“Truth is stranger than fiction,” has always been an intriguing concept to the writer in me. Most of my books start out based on true life stories that captivate me. Twilight Time was no exception. It is one of the most dramatic ones in my nine-book Story Plant repertoire.
Irony is that I didn’t, at first, think I could write about this harrowing personal experience. Revisiting it caused real physical and emotional meltdowns. I told Lou Aronica that I probably would not record the trauma. Ever. I wouldn’t allow my husband to discuss the life/death experience around me for weeks. It is, like my others, a set-in-fiction story that is partly based on true life. It is one that changed my course in life’s unpredictable twists and turns.
On New Year’s Eve, 2012, I experienced a near-death accident. I tumbled backward down fourteen steep steps in my home. My fall ended abruptly when my head pierced through a sheetrock wall at the bottom of the steps. Upon impact I saw an atomic explosion in living color and expected my twisted neck to snap at any moment. Wedged there in coiled position, I was rescued only by my husband’s quick actions of gently freeing my head from the death trap and calling 911. My neck was broken. My ankle and knee were mangled, and my entire body was battered. I was in the hospital three weeks before going home for intensive rehab. Days and nights of pain and traumatized brain challenged my will to live.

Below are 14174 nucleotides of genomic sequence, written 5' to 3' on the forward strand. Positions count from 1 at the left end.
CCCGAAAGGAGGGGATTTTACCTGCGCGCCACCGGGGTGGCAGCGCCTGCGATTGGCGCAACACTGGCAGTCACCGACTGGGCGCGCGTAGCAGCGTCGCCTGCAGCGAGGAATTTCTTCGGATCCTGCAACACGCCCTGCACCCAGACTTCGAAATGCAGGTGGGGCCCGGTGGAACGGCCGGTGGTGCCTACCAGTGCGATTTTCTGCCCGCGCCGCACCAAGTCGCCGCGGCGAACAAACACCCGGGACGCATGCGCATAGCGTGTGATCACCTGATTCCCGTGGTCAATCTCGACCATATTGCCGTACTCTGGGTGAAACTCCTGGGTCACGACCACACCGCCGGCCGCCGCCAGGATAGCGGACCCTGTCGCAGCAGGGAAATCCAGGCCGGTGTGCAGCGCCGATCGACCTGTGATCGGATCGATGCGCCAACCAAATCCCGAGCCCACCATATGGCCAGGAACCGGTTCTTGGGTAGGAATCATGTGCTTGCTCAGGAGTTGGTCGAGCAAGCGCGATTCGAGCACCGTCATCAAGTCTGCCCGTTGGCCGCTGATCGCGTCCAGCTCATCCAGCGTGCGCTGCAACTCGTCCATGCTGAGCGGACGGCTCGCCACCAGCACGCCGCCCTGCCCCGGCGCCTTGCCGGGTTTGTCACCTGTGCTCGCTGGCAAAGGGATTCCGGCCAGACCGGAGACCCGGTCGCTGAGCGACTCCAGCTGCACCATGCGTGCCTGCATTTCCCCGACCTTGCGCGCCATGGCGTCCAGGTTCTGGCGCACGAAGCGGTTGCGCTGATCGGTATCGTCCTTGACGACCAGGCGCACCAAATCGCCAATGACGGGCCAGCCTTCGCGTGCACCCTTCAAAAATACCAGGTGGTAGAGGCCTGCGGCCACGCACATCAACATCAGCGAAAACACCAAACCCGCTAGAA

Yet, my survival was a doctor-declared miracle. My recovery was long and arduous. During those long bed-ridden hours, a book idea began to take root. Characters emerged with video precision. And slowly, the voyage provided a model for Twilight Time’s heroine, Rachel’s struggle through trauma. Simultaneously, her husband, Peter, experiences short-term memory lapses that unmistakably herald his family “curse,” the dreaded one that has already taken three of his older siblings and his mother. These prove so terrifying that, at times, he despairs.